It was also a beautiful opportunity to connect with people I had not before. I am of the belief that the social aspects of volunteer work are just as important as the work itself (assuming you do the work, as we did). I was able to hear from people who were not in my class section, so the experience opened my mind to listen to some different perspectives. I was able to speak to the teaching assistant for this class, and while reflecting on my time at the island, I decided to apply for a position as a teaching assistant for another one of Professor Bailly’s classes (a position I got by the way!!!).
WHERE AND WHAT
After arriving to the Deering Estate, we paired up into groups of two and three per canoe. This was particularly tricky considering the group was twice as large as the usual Miami in Miami excursions are. I was paired with a classmate and someone from the other section whom I had only known from Instagram (needless to say, we got to know each other quite well). We tested the waters by venturing into a little mangrove forest as far as the tides allowed. This helped us explore and get the hang of paddling our canoes.
Then made our way to Chicken Key where we explored the terrain, had lunch, and finally got to work. We spent about an hour picking up as much as we could. I did not fill up too many bags for two reasons: I was focusing on small debris, and because my canoe had three people, we could not fit as many bags as the others. I was able to fill a bag to the brim with all the microplastics I could pick up. This urged me to think about the amount of plastic I consume and how big of an impact I could be having on the environment. After some hard work, we canoed right back to the Deering Estate and emptied our reusable bags. The whole class was exhausted by a day in the sun doing some fun exercise and making a difference on our local environment.
Volunteer work comes with its struggles, and this opportunity definitely had its ups and downs. Some things just did not work as well as they could have. As mentioned above, I, like a few others, was not able to fill up as many bags of trash as I had hoped. This is because there was simply not enough room to hold all the trash. Typically, each canoe would have two people riding it, but ours needed to have three because both class sections were combined. Unfortunately, there were some items that were simply too hard to remove without doing damage to the plant life. Some plastics have been on that island for so long that the mangroves learned how to grow through it. For instance, there were mangrove roots that went right through a bottlecap, so removing the bottlecap was nearly impossible without breaking the root of the tree.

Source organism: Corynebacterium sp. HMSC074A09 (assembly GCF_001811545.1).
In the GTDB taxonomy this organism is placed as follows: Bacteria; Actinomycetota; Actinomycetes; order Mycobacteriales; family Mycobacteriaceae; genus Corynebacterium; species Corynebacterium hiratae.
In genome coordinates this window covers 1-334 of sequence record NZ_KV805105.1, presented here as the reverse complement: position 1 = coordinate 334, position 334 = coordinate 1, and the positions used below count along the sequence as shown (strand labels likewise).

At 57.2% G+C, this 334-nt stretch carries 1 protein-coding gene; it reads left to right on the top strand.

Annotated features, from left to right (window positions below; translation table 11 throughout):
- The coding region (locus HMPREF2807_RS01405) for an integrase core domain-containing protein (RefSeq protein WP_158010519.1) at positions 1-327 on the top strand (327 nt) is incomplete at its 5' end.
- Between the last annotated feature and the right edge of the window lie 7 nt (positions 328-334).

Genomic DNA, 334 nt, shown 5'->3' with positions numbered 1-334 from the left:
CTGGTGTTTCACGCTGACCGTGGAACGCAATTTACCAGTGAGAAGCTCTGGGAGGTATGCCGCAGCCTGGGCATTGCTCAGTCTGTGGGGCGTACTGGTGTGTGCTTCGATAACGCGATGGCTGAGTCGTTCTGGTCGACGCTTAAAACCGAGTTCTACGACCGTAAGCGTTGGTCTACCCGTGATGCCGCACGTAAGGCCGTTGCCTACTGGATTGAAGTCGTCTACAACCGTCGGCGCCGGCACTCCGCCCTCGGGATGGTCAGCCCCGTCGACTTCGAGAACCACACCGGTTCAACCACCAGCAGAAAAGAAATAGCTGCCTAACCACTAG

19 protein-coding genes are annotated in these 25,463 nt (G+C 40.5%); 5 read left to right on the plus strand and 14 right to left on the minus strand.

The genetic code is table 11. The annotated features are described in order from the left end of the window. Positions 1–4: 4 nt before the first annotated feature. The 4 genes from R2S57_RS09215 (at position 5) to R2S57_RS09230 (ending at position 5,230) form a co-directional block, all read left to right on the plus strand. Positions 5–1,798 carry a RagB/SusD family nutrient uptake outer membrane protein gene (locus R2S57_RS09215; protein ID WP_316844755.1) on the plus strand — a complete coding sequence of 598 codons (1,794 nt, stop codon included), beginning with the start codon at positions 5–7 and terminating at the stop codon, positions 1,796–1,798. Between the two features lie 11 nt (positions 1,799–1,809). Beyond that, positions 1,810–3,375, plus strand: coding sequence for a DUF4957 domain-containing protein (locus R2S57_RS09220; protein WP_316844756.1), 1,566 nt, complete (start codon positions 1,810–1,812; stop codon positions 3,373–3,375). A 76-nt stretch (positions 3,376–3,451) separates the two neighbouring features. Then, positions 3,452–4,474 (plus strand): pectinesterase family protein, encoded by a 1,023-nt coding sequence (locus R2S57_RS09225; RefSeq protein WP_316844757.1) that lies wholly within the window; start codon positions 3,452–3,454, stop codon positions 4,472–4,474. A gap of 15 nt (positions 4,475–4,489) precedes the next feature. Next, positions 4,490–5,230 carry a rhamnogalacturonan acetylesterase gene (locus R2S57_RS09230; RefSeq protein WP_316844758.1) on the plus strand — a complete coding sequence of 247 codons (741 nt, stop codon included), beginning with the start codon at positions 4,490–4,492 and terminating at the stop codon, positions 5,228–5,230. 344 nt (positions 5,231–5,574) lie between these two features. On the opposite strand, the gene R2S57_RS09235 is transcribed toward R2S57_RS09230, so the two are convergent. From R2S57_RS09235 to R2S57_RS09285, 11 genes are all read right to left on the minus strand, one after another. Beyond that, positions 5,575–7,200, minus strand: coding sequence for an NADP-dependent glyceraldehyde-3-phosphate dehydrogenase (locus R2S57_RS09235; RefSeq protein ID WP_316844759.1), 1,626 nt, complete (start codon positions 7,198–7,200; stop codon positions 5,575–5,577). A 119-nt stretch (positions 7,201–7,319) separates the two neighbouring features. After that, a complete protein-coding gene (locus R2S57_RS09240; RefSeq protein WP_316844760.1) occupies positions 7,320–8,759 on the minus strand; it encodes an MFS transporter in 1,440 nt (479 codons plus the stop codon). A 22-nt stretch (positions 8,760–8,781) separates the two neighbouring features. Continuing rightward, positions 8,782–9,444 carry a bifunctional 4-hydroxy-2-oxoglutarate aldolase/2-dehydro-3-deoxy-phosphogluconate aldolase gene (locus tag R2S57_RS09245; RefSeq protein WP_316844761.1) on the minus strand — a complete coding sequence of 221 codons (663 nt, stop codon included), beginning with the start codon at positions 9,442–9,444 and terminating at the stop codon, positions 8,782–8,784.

Thankfully, there were far more elements of this trip that did work. We certainly were able to make a dent in how much trash was on the island. The excursion was full of mature students that took this opportunity very seriously. Many were working on the smaller pieces of plastic that harm wildlife the most because they are mistakenly consumed by small fish and work their way up the food chain. With enough time, the bellies of larger fish are full of microplastics that had been previously consumed by their prey.
After some personal reflections and conversations with my peers, this opportunity really opened our eyes and inspired us to think about our choices. It made me think about what kind of policies can be put in place to protect the islands similar to Chicken Key that may NOT have ties to a historic building and generations of students looking after it.